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Dev Blog

Bert the bot, and automating some of our release process

by Mark on June 7/2011

At FreshBooks, we do releases every other week. In the time between, we sometimes need to push small hotfixes out. We use jabber to communicate changes between our operations team and the developers. Tickets or issues that need to be deployed go into a “Hotfix Queue”. In the past we’ve manually managed that queue both in our heads and as the topic of the group chat. As we’ve grown managing this queue mentally and manually in the groupchat title has become a bit tedious. This seemed like a perfect place to implement some better tooling.

I figured it would be pretty simple to whip up a chat bot in Node.js using node-xmpp Within an afternoon, I was able to crank out a passable prototype that assisted in managing the outgoing issue queue. Since then, the bot has been enhanced and improved to the point of being a useful, easy to extend, entertaining utility. Its current feature set includes getting weather information, managing our release issue queue, and I’m planning on adding when the next bus will arrive at the office, as soon as the TTC opens that data set up.

Design of the bot

The bot is designed around having a number of tasks that respond to different commands. Commands can be any set of characters, and calling a command is done by starting a message to the group chat or directly to the bot starting with those characters. For example the Weather task has two commands !weather and !forecast. Any message starting with either of those values will be parsed by the bot and the text that follows will be sent to the task.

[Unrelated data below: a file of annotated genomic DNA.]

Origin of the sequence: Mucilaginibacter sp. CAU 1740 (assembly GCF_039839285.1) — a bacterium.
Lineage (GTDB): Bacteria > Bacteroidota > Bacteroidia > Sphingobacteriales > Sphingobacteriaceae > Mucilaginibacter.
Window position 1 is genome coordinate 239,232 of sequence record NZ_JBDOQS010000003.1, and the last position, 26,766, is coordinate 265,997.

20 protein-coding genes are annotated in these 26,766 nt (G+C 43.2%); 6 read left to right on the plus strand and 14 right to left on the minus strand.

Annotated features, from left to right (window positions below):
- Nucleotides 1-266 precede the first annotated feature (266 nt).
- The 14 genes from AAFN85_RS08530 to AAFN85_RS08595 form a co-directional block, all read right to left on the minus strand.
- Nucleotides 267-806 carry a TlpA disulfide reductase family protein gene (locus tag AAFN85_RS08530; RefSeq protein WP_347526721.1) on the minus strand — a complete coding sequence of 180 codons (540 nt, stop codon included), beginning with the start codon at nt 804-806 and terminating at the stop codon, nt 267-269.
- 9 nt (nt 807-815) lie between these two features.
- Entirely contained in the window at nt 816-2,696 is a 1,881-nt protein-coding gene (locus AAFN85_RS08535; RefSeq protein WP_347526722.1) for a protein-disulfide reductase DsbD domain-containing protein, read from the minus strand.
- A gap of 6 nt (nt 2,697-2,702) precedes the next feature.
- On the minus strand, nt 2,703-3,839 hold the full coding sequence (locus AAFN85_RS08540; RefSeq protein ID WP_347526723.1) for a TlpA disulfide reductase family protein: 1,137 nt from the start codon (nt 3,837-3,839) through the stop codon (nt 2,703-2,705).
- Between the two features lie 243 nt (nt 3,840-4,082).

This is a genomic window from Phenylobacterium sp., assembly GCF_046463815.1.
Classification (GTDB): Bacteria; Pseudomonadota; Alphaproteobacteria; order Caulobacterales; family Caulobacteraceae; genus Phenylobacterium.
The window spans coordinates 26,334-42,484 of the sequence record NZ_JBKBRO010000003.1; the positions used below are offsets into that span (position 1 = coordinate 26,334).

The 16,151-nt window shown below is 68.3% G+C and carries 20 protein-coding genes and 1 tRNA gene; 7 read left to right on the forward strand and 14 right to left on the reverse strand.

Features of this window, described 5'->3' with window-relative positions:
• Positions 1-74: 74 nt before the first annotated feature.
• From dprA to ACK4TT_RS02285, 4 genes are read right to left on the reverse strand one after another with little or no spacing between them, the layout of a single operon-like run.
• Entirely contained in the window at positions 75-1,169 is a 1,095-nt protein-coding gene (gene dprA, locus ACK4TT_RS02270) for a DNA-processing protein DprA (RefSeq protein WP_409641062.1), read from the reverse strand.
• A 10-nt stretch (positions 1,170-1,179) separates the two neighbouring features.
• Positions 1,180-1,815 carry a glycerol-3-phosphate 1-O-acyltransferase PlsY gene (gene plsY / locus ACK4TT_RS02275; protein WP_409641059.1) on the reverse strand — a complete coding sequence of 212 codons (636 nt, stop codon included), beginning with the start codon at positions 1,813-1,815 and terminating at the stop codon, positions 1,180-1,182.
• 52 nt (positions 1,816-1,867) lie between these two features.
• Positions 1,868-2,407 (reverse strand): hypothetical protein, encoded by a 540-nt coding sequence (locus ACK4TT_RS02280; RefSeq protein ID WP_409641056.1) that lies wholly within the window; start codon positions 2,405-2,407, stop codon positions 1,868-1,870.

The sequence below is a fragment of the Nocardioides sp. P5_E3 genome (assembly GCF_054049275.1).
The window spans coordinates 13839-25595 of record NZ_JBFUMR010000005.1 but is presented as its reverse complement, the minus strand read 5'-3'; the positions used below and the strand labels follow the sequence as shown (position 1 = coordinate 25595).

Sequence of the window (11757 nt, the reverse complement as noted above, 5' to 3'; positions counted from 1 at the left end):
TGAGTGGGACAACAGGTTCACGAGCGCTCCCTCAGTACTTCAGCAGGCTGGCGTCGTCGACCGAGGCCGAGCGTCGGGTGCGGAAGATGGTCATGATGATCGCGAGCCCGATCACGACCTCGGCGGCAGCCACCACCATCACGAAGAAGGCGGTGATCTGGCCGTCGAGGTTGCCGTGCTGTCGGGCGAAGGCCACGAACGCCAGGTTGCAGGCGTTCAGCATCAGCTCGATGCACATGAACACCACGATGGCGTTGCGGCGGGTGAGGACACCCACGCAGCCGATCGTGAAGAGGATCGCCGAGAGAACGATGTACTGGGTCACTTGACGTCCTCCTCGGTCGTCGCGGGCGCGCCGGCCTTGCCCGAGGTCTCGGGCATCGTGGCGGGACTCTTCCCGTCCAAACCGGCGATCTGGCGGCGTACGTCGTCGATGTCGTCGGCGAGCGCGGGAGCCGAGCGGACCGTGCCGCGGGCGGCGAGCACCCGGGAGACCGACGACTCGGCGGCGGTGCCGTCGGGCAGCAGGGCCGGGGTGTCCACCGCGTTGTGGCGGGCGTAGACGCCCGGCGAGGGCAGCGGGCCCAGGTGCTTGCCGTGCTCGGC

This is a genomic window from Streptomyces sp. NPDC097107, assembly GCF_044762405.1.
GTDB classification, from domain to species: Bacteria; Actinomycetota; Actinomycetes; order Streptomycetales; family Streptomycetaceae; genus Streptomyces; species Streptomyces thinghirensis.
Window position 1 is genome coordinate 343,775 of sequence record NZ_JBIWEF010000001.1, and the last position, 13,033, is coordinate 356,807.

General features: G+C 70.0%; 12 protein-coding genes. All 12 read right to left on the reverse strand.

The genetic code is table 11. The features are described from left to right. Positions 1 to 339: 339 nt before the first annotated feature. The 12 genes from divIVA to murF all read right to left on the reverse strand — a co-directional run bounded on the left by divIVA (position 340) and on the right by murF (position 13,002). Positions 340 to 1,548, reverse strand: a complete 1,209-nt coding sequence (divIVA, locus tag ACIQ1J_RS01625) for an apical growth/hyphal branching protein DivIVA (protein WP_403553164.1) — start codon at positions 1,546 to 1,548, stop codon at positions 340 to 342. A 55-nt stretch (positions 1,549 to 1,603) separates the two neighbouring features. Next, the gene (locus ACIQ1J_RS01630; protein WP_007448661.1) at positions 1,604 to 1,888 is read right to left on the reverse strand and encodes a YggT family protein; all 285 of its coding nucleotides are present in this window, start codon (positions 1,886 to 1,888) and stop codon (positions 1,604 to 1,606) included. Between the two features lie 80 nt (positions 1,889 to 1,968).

I think this gives you a pretty flexible and powerful way to make command based bot tasks. The commands can easily interact with any HTTP or socket based interface thanks to node’s great built in socket support. The bot also provides a simple promise implementation for building bot commands that require asynchronous work.

Installing the bot

I’ve put the bot up on github and installing it is pretty simple. You’ll need Node.js 0.4.6 or greater, and npm 1.0. After cloning the repository, or downloading a tar file, you can install all the dependencies with npm

npm bundle

This will download all the dependencies into the node_modules, afterwards you should copy the config.json.sample to config.json and add in your connection information and task configuration. After the configuration file is in place you can start the bot with node bot.js. Your bot should join the configured rooms, and respond to direct messages.

Future improvements

While the bot works, and does what it does reasonably well, I can see a few areas of improvement. Currently its impossible to make logging or non-command based tasks. It’d be useful to be able to make message listeners that could respond to conversation as it happens. The bot could also benefit from a few more general purpose tasks, like reminders and leaving notes for other people. Hopefully, if you’re on a jabber network all day, you’ll find this bot useful, and be able to help automate some part of your day.